Edmonton police said their hate crimes unit was called in to help investigate after a prominent and well-attended mosque in the northwest part of the city was visited by a group whose activities are known to police.
A police spokesperson told Global News they could not identify the group being monitored because “groups change names and alliances frequently, so there’s no consistent name they go by.”
The communications director of Al Rashid Mosque said people she works with were very concerned when the men visited.
“There were two suspicious men that came into the mosque [and] we were not sure what they were doing,” Noor Al-Henedy told Global News. “One of them was wearing a toque with the word ‘infidel’ on it in Arabic. We didn’t pay attention at first until our executive director went upstairs.
“They toured the mosque, came upstairs to the women’s section… they were just looking like they were scouting the place and then he (one of the men she called suspicious) went downstairs and went to the bathroom.”
Al-Henedy said the men left when approached by the mosque’s executive director. She said the men joined other members of their group outside and a confrontation unfolded with members of the community. She said one of the people who was part of the group she didn’t know and who was involved in the confrontation streamed the encounter live online.
“The security and safety of everyone that was coming to pray in the mosque was our priority,” she said. “So we called the cops right away to get them to come and evaluate the situation and eliminate any threats that may have happened because we were not really sure what was happening.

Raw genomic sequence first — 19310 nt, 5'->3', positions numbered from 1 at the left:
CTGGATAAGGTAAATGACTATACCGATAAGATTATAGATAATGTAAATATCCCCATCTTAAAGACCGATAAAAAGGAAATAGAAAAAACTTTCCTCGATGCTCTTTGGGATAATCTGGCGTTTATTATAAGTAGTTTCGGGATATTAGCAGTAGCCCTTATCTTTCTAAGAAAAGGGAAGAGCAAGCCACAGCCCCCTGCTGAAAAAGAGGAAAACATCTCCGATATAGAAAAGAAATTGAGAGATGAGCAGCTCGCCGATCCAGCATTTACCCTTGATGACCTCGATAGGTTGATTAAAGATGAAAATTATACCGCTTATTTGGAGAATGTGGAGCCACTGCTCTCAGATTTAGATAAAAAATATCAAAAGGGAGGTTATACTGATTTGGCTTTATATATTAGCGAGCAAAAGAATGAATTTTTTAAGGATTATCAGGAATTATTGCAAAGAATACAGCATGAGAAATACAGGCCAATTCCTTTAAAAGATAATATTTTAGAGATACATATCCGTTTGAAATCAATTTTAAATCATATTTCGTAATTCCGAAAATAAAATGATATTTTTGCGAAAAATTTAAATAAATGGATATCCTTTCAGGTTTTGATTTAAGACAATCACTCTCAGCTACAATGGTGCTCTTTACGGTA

“We are entrusted by our community as an organization to make sure that we have the freedom to practise our religion and we wanted to make sure that everybody was in a safe place and nobody was getting harassed.”
Ty Hunt told Global News he was one of a group of five men that went to the mosque so that he could use the bathroom and they could ask questions about Islam. He said it’s hard for him to ask questions of Muslims because “there’s no Muslims at the Yellow Vest rallies” and “it’s hard to run into a Muslim on the street.”
Hunt is the bearded man seen entering the building to use the bathroom, and who was wearing the toque that says “infidel” in Arabic.
“I’ve got a tattoo on my neck that says ‘infidel’ as well… it just means non-believer… in anything,” Hunt said.
“The Christians don’t get offended by it…I’ve gotten more feedback by the Muslims than I have anybody else…. I put it on my neck because it’s time for them to get over it. You’re in Canada, now it’s [time to] integrate into Canada.”
In a phone interview, Hunt told Global News he is a former member of the Soldiers of Odin, a far-right group that has members that “adhere to extreme right-wing ideology and are not afraid to use violence,” according to a declassified Canada Border Services Agency intelligence report obtained by Global News
Watch below: (From September 2018) A few blocks away from where thousands of people gathered for an annual Labour Day barbecue in Edmonton, a protest was held against a group known for its far-right views. Kim Smith reports.
Hunt said he left the group and joined another one known as The Clann. He said he is involved in a movement that is opposed to the United Nations because of a threat he said it poses to Canadian sovereignty. He said he supports the Yellow Vest movement and has “questions about Islam.”
Police said officers showed up at the mosque at around noon but there were no arrests.
Noor Al-Henedy said police also went to the Edmonton Islamic Academy to make sure everyone was safe there.
“We are working with them (police) to make sure such incidents do not happen again,” she said.
Premier Rachel Notley took to Twitter to denounce hate on Friday night without directly referencing the mosque incident.
“Hearing that a hate group is openly harassing and terrorizing people in #yeg with racist and homophobic attacks and posters is beyond upsetting,” her tweet read. “This is not who we are.
“There is no room for this kind of hate in the strong, open and optimistic Alberta that inspires me and is our home.”
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